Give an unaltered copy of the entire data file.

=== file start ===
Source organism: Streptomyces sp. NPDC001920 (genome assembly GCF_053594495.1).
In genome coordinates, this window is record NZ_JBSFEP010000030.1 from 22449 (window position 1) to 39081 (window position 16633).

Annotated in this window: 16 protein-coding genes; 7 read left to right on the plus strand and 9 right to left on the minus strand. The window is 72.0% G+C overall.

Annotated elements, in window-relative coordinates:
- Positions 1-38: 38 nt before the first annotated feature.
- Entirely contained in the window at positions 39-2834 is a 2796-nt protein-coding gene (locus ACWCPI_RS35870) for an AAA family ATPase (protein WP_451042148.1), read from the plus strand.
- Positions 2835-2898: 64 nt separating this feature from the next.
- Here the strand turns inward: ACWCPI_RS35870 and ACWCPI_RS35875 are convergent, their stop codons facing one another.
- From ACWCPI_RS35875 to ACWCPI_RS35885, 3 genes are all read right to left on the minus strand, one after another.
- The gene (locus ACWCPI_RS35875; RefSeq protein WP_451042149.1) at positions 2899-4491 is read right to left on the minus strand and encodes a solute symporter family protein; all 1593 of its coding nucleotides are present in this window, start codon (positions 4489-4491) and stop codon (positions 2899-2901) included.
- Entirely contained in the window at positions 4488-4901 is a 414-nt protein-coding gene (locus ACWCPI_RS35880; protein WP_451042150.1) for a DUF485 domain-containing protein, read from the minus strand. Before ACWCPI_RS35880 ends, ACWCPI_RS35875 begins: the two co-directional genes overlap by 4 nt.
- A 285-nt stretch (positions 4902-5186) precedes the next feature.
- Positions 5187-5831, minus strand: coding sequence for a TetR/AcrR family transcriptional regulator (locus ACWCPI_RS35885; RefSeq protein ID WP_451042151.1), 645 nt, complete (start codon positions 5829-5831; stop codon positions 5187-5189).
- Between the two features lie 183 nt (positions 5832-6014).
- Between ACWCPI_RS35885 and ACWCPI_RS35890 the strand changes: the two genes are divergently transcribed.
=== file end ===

Source organism: Streptomyces sp. NPDC001920 (genome assembly GCF_053594495.1).
In genome coordinates, this window is record NZ_JBSFEP010000030.1 from 22449 (window position 1) to 39081 (window position 16633).

Annotated in this window: 16 protein-coding genes; 7 read left to right on the plus strand and 9 right to left on the minus strand. The window is 72.0% G+C overall.

Annotated elements, in window-relative coordinates:
- Positions 1-38: 38 nt before the first annotated feature.
- Entirely contained in the window at positions 39-2834 is a 2796-nt protein-coding gene (locus ACWCPI_RS35870) for an AAA family ATPase (protein WP_451042148.1), read from the plus strand.
- Positions 2835-2898: 64 nt separating this feature from the next.
- Here the strand turns inward: ACWCPI_RS35870 and ACWCPI_RS35875 are convergent, their stop codons facing one another.
- From ACWCPI_RS35875 to ACWCPI_RS35885, 3 genes are all read right to left on the minus strand, one after another.
- The gene (locus ACWCPI_RS35875; RefSeq protein WP_451042149.1) at positions 2899-4491 is read right to left on the minus strand and encodes a solute symporter family protein; all 1593 of its coding nucleotides are present in this window, start codon (positions 4489-4491) and stop codon (positions 2899-2901) included.
- Entirely contained in the window at positions 4488-4901 is a 414-nt protein-coding gene (locus ACWCPI_RS35880; protein WP_451042150.1) for a DUF485 domain-containing protein, read from the minus strand. Before ACWCPI_RS35880 ends, ACWCPI_RS35875 begins: the two co-directional genes overlap by 4 nt.
- A 285-nt stretch (positions 4902-5186) precedes the next feature.
- Positions 5187-5831, minus strand: coding sequence for a TetR/AcrR family transcriptional regulator (locus ACWCPI_RS35885; RefSeq protein ID WP_451042151.1), 645 nt, complete (start codon positions 5829-5831; stop codon positions 5187-5189).
- Between the two features lie 183 nt (positions 5832-6014).
- Between ACWCPI_RS35885 and ACWCPI_RS35890 the strand changes: the two genes are divergently transcribed.